Google currently restricts information about hacks in order to make it easier for Chrome users to upgrade. This is a standard practice. We have only the following information:
- High – CVE-2021-37977 : Use after free in Garbage Collection. Report by Anonymous, 2021-09-24
- High CVE-2021-377978 : Blink buffer overflow. Reported by Yangkang, @dnpushme, of 360 ATA on 2021/08/04
- High CVE-20237979 : WebRTC buffer overflow. Report by Marcin Towalski, Cisco Talos, on 2021-09/07.
- High – – Inappropriate Implementation in Sandbox. Reported by Yonghwi Jin, @jinmo123, on 2021-09-30
These descriptions don’t offer much insight, but it’s interesting to see Chrome continue to be attacked with ‘Use After-Free’ ( UAF). In September, the browser was subject to double-digit UAF attacks. This month, hackers exploited a zero day UAF flaw in chrome.
It was less surprising to see a pair Heap buffer overload exploits listed. This is a memory vulnerability, also known as Heap Smashing. However, it is not a common avenue for Chrome hackers in recent months. The heap contains program data and is dynamically allocated. Critical data structures may be overwritten by an overflow making it a prime target for attackers.
Google responded by releasing a critical update. Google warns Chrome users that rollouts will be delayed so that not all will be protected immediately. To verify if you are safe, go to Settings >Help > About Google Chrome. You are safe if your Chrome version is at least 94.0.4606.81. You can still update your browser if the update is not available.
Remember the last step after you have updated Chrome: Chrome cannot be restarted until it is safe again. This makes it a two-way operation. Google can speed track fixes to Chrome hacks but users will not be protected if they do not restart their browsers after updating. Hackers count on this false sense of security. Go check your browser now.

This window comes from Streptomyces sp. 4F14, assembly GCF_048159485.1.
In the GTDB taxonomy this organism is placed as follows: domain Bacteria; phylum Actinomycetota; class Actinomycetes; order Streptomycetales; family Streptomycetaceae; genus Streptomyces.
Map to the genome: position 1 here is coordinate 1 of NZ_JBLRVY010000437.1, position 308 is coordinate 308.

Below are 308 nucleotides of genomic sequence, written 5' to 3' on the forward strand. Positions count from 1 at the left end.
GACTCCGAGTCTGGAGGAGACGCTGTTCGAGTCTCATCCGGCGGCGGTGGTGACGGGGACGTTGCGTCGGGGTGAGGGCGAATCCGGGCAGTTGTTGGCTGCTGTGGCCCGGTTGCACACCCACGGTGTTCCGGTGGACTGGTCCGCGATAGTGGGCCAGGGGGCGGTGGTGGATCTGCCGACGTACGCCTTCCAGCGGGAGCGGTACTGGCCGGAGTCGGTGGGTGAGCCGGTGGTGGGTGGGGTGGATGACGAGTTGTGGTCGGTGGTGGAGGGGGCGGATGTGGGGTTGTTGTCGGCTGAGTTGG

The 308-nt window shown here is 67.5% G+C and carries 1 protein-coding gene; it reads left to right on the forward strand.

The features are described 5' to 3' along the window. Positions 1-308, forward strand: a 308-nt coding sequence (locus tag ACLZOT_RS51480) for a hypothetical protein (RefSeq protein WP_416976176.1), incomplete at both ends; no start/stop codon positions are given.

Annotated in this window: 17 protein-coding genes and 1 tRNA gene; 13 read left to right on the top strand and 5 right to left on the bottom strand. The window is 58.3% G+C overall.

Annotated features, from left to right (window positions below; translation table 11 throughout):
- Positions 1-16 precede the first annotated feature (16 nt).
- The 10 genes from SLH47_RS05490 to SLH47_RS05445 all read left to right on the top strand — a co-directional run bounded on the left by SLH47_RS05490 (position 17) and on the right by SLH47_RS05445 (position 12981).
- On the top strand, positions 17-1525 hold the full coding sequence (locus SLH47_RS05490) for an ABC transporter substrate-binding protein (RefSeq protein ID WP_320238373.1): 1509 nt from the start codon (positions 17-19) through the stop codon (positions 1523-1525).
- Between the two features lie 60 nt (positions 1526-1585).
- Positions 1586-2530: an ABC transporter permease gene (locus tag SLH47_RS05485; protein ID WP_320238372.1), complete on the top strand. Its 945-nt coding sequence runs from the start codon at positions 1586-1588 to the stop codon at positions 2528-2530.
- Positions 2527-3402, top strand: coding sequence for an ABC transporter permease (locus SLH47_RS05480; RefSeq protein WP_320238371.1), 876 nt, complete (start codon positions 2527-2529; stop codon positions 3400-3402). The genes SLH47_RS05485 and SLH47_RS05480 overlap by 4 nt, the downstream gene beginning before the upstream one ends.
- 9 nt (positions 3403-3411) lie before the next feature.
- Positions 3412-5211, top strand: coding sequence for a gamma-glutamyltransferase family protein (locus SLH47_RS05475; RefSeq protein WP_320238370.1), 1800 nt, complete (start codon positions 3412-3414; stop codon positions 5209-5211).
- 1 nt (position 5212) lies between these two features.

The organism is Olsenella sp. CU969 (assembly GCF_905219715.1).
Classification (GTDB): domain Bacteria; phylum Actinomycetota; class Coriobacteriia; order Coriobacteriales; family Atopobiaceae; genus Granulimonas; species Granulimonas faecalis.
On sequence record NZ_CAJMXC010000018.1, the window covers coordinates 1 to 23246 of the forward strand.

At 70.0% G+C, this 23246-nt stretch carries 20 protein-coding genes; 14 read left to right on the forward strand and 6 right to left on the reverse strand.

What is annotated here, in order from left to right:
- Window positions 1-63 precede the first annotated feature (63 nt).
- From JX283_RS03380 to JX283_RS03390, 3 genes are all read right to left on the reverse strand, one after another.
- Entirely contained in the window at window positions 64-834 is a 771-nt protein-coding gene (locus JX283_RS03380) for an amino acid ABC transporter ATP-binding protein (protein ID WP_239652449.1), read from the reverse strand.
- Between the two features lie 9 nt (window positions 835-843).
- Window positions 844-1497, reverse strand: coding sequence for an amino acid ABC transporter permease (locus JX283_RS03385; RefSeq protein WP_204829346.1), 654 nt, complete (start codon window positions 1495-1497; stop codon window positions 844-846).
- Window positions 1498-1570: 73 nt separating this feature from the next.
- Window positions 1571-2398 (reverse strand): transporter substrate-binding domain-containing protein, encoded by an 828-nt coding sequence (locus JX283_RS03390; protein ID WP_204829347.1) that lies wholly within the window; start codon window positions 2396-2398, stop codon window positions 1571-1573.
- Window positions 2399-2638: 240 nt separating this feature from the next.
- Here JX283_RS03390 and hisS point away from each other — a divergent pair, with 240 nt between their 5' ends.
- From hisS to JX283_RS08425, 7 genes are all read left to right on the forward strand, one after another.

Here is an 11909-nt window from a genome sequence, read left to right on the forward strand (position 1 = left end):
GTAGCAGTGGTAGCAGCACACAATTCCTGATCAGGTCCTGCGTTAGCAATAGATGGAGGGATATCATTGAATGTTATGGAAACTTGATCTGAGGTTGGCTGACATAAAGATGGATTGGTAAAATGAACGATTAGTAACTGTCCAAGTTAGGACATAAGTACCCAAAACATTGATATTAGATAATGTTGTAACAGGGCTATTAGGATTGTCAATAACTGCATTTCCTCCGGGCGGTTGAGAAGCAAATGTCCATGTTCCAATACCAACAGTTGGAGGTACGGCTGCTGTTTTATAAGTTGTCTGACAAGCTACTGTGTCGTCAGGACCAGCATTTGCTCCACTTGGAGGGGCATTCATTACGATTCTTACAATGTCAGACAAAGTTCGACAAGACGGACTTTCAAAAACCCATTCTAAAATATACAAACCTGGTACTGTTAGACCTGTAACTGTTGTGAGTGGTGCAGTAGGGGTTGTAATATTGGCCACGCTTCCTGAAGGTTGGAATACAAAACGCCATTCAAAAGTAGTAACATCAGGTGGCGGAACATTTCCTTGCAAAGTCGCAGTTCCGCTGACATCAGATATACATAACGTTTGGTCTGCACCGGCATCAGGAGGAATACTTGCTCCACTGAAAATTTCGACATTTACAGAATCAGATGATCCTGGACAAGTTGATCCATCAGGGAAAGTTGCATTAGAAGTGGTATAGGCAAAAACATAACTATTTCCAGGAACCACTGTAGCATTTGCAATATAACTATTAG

First seen at: Forbes
Google Workspace vs. Microsoft 365: What’s the best office suite for business?
Once upon a time, Microsoft Office ruled the business world. By the late ‘90s and early 2000s, Microsoft’s office suite had brushed aside rivals such as WordPerfect Office and Lotus SmartSuite, and there was no competition on the horizon.
Then in 2006 Google came along with Google Docs & Spreadsheets, a collaborative online word processing and spreadsheet duo that was combined with other business services to form the Google Apps suite, later rebranded as G Suite, and now as Google Workspace. Although Google’s productivity suite didn’t immediately take the business world by storm, over time it has gained both in features and in popularity, boasting 6 million paying customers, according to Google’s most recent public stats in March 2020.
Microsoft, meanwhile, has shifted its emphasis away from its traditional licensed Office software to Microsoft 365 (formerly Office 365), a subscription-based version that’s treated more like a service, with frequent updates and new features. Microsoft 365 is what we’ve focused on in this story.
Nowadays, choosing an office suite isn’t as simple as it once was. We’re here to help.
Google Workspace vs. Microsoft 365
Google Workspace and Microsoft 365 have much in common. Both are subscription-based, charging businesses per-person fees every month, in varying tiers, depending on the capabilities their customers are looking for. Although Google Workspace is web-based, it has the capability to work offline as well. And while Microsoft 365 is based on installed desktop software, it also provides (less powerful) web-based versions of its applications.
Both suites work well with a range of devices. Because it’s web-based, Google Workspace works in most browsers on any operating system, and Google also offers mobile apps for Android and iOS. Microsoft provides Office client apps for Windows, macOS, iOS, and Android, and its web-based apps work across browsers.
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